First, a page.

BRYAN, Texas — Bryan ISD is experiencing a teacher shortage like many others across the country, but how are schools trying to fill the need for special education teachers?
The teacher shortage continues to plague school districts across the Brazos Valley.
”We do have a number of vacancies in the Special Education Department, it’s something that we have recognized as a critical need even before this year,” said Jennifer Warren, executive director of Special Programs at Bryan ISD.
Sela Heard, a former special education teacher, looks back on her time in the public school system.
”When I was a public-school teacher years ago, the biggest challenge and difficulty I experienced, and [that] I saw my students going through, were the large class sizes,” said Heard, founding director and autism specialist for the Hopewell Day School.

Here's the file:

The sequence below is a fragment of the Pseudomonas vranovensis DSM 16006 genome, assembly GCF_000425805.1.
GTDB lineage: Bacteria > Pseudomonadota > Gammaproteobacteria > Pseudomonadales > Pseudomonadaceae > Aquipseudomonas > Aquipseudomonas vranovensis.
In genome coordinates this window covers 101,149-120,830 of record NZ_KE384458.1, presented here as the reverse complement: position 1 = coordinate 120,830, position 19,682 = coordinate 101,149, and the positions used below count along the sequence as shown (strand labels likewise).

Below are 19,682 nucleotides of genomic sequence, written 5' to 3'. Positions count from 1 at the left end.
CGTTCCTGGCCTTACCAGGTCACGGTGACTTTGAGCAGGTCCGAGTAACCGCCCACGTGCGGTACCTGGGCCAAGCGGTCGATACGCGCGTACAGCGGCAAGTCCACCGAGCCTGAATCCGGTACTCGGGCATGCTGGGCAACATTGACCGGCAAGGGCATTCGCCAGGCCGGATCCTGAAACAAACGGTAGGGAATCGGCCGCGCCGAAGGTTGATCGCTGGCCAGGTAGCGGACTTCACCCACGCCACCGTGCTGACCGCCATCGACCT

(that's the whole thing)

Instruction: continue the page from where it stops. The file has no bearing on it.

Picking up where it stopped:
When Heard decided to open her own school, the Hopewell Day School was born, and since then she said she sees the immediate difference in her students.
”I noticed that there was so much joy and relational connectiveness with our students when they come,” said Heard.
But nonetheless, special education students in the public school system hope to receive the same attention.
”As a recruitment tool to attract special education teachers to Bryan ISD, at a minimum if you’re a special education teacher at Bryan ISD you’re going to receive at least a
$2,000 thousand stipend,” said Warren.
Bryan ISD is not only promoting additional bonuses but encouraging professional development.
”Professional development is a huge element that we use, to not only recruit our staff members but also to retain them,” said Warren.
Bryan ISD looks to fill over 20 vacancies, but they are encouraged by the interest they’ve received this week so far.